97 Indiana Law Journal 755 (2022)
Seeking to engage with scholars and activists who call for lawyer solidarity with social movements, this Essay considers professional ethics constraints on what a lawyer can justifiably do on behalf of clients in the name of solidarity with a movement. I consider whether the concept of solidarity, especially solidarity in the face of legal repression, justifies a movement lawyer in using tactics that would otherwise be grounds for legal prosecution, professional discipline, or moral condemnation. Drawing on the long history of legal repression of progressive activism, including repression of progressive lawyers, this Essay proposes a way to think about lawyers aligning themselves with client activism while acknowledging the attraction to the notion that the lawyer’s role as counselor or adviser does not permit lawyer involvement in conduct that is immoral, unfair, or of doubtful legality. I test my argument about when lawyers may assist clients in conduct at the bounds of legality by considering bar discipline of lawyers involved with former President Trump’s litigation seeking to invalidate the results of the 2020 election with the January 6 rally preceding the assault on the Capitol building. I then return to the challenges facing lawyers working with Left social movements today.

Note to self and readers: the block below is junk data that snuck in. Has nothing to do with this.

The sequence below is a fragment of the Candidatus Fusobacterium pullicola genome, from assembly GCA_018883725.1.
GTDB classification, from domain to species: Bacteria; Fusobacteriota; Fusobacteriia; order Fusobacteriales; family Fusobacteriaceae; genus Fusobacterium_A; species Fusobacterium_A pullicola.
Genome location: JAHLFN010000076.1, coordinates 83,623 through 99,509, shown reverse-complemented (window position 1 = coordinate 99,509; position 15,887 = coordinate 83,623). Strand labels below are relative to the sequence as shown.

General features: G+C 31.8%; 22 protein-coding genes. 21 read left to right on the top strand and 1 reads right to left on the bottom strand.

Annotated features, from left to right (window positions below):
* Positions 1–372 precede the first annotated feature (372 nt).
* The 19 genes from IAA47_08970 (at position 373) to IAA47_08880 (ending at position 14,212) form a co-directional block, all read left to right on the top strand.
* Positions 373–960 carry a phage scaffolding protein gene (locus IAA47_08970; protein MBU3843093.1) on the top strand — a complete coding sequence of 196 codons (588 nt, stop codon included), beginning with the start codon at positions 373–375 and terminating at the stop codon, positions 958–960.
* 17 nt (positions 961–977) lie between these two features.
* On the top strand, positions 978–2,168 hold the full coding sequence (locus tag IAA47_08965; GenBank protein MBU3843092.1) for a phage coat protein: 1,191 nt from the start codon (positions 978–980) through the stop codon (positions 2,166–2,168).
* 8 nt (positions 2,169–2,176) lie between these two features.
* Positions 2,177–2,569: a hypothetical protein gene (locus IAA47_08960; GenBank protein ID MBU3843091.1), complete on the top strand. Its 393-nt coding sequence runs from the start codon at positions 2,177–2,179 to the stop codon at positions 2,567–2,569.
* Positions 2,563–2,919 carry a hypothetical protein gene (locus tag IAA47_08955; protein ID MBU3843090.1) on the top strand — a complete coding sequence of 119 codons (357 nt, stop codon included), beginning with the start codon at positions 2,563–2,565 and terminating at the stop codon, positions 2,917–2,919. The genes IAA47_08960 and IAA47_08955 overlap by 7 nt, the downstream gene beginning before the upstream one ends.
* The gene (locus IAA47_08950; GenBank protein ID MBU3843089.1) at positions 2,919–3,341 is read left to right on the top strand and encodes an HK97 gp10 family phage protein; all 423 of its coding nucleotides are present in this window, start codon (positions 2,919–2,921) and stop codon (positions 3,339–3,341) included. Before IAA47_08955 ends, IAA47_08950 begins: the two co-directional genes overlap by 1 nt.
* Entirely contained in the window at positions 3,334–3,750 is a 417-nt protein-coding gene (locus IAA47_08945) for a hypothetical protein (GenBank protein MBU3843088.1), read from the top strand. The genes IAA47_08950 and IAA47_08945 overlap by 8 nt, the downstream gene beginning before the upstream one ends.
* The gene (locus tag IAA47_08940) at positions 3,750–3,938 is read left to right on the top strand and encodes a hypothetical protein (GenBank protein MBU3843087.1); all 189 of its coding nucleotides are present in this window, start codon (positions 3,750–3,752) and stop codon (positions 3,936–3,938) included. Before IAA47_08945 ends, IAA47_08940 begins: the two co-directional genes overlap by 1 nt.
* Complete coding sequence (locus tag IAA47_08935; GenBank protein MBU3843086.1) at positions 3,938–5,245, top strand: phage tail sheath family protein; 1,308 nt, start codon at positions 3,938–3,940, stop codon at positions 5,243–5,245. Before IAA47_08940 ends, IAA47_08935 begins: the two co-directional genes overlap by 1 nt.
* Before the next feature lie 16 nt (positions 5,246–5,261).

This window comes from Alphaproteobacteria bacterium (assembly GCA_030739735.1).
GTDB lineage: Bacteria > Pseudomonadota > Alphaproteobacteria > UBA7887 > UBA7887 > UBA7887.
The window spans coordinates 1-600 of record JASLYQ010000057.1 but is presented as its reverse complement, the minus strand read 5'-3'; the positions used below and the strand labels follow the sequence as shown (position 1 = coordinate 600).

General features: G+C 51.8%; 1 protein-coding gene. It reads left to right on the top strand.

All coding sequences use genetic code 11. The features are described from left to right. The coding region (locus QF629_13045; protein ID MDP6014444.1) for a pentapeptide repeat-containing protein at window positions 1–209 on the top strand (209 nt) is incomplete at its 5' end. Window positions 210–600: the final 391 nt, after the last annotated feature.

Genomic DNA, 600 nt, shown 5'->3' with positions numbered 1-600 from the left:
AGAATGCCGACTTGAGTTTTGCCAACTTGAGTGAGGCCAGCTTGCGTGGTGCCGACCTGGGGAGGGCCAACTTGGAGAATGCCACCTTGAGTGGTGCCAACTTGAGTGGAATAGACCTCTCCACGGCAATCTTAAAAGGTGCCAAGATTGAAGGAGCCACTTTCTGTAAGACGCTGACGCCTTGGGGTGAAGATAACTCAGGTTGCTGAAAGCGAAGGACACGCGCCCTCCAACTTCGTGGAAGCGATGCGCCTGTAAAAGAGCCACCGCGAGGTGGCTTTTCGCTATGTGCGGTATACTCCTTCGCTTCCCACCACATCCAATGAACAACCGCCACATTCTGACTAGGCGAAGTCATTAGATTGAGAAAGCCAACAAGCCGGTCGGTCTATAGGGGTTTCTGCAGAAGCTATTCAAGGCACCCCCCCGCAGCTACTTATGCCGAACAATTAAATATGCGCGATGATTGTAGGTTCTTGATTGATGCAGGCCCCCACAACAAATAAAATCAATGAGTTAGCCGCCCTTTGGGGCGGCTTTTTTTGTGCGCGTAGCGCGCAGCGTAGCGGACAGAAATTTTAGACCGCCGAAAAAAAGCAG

"Movement Lawyers: The Tension Between Solidarity and Independence,"
Indiana Law Journal: Vol. 97:
2, Article 8.
Available at: https://www.repository.law.indiana.edu/ilj/vol97/iss2/8